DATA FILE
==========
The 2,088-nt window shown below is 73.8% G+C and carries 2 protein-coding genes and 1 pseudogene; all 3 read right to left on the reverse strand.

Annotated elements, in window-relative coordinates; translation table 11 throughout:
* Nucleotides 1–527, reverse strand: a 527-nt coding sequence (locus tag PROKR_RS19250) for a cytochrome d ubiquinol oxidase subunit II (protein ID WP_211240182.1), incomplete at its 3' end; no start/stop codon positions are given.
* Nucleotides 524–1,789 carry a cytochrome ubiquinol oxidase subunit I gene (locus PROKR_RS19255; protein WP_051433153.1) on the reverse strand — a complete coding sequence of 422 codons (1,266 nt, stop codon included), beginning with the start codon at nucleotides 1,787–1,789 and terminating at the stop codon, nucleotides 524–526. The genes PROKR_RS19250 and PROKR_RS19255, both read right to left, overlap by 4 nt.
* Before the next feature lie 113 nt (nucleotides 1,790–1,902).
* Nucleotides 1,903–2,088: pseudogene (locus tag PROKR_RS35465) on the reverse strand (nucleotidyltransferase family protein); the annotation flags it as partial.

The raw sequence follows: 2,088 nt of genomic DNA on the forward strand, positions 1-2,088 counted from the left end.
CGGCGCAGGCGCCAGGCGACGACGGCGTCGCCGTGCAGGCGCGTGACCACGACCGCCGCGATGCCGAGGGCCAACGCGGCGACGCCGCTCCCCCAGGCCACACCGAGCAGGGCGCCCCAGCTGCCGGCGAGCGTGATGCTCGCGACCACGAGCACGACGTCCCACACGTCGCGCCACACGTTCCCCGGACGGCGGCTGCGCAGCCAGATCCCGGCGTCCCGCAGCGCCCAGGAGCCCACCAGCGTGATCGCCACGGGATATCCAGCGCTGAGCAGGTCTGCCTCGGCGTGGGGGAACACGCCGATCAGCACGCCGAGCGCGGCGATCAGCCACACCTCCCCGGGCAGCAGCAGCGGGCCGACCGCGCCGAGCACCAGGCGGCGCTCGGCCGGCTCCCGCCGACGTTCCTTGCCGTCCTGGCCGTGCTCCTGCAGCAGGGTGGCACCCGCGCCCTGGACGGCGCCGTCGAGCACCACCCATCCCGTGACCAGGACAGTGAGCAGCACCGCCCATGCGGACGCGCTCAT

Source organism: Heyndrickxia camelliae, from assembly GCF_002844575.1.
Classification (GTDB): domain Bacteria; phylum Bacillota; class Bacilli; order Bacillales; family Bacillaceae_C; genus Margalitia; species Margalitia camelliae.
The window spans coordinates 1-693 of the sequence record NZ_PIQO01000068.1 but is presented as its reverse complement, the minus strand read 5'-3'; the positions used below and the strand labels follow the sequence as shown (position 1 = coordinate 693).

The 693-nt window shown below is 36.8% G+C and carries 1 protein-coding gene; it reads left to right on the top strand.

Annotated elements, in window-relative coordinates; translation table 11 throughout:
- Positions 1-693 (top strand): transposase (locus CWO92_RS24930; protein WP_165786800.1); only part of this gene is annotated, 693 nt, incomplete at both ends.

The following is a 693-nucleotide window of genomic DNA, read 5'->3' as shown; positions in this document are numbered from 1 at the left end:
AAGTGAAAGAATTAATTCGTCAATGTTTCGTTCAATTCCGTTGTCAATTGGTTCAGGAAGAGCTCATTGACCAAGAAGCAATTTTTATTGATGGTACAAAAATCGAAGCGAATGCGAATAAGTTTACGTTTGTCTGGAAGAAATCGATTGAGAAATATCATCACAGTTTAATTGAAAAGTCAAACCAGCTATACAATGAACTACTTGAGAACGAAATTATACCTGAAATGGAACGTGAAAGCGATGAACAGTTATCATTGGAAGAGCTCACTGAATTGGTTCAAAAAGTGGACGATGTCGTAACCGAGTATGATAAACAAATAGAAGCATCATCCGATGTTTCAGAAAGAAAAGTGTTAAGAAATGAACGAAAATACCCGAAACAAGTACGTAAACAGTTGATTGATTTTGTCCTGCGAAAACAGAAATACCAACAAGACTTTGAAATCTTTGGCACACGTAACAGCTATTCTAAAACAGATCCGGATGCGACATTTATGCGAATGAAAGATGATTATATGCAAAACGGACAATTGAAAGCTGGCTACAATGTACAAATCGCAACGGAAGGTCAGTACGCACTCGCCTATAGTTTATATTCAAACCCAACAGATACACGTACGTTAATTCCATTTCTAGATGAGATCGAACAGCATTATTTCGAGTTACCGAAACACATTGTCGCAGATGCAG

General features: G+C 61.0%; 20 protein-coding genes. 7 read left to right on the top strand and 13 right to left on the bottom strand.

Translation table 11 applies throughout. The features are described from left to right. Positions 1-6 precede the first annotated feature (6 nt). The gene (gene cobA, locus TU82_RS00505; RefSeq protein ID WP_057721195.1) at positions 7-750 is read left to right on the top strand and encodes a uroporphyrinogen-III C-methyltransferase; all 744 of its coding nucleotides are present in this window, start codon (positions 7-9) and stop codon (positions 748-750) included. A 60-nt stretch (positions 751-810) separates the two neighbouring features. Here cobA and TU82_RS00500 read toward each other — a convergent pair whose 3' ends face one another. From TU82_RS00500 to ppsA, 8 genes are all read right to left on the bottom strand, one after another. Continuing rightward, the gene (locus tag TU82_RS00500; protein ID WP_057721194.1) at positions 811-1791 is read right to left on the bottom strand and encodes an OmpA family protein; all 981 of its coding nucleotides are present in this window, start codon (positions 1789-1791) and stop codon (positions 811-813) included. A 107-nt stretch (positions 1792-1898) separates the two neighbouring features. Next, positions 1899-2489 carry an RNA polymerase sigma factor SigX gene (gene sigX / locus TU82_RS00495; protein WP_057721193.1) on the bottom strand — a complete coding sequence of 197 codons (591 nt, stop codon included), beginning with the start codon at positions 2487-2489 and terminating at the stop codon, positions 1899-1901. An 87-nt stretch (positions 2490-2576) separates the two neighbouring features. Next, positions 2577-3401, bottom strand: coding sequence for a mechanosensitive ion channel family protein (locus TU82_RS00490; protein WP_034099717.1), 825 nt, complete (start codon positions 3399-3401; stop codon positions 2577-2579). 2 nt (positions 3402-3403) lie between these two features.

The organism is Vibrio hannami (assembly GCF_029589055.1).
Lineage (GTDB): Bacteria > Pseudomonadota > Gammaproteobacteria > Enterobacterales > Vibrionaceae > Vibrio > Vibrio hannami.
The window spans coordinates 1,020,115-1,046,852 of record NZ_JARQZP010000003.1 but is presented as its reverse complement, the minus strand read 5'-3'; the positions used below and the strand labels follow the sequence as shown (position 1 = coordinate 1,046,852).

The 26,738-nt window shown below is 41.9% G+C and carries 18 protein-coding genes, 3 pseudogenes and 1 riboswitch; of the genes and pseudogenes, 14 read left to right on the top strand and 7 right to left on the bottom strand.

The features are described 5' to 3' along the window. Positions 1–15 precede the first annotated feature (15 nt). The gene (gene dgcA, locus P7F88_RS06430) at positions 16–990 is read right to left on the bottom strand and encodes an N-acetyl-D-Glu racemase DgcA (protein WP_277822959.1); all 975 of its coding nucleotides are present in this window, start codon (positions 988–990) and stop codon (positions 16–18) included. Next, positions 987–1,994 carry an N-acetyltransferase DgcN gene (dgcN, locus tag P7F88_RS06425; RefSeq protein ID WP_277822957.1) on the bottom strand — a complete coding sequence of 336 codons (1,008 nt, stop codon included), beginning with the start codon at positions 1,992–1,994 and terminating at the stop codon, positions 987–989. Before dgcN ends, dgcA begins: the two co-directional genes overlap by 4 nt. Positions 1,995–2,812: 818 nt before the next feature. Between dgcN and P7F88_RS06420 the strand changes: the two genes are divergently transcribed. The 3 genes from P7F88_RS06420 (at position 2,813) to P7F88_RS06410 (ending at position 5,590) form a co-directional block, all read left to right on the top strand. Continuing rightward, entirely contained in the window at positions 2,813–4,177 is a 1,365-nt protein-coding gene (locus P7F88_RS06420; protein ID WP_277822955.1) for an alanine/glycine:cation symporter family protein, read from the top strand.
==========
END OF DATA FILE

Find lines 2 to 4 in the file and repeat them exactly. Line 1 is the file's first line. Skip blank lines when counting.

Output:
Annotated elements, in window-relative coordinates; translation table 11 throughout:
* Nucleotides 1–527, reverse strand: a 527-nt coding sequence (locus tag PROKR_RS19250) for a cytochrome d ubiquinol oxidase subunit II (protein ID WP_211240182.1), incomplete at its 3' end; no start/stop codon positions are given.
* Nucleotides 524–1,789 carry a cytochrome ubiquinol oxidase subunit I gene (locus PROKR_RS19255; protein WP_051433153.1) on the reverse strand — a complete coding sequence of 422 codons (1,266 nt, stop codon included), beginning with the start codon at nucleotides 1,787–1,789 and terminating at the stop codon, nucleotides 524–526. The genes PROKR_RS19250 and PROKR_RS19255, both read right to left, overlap by 4 nt.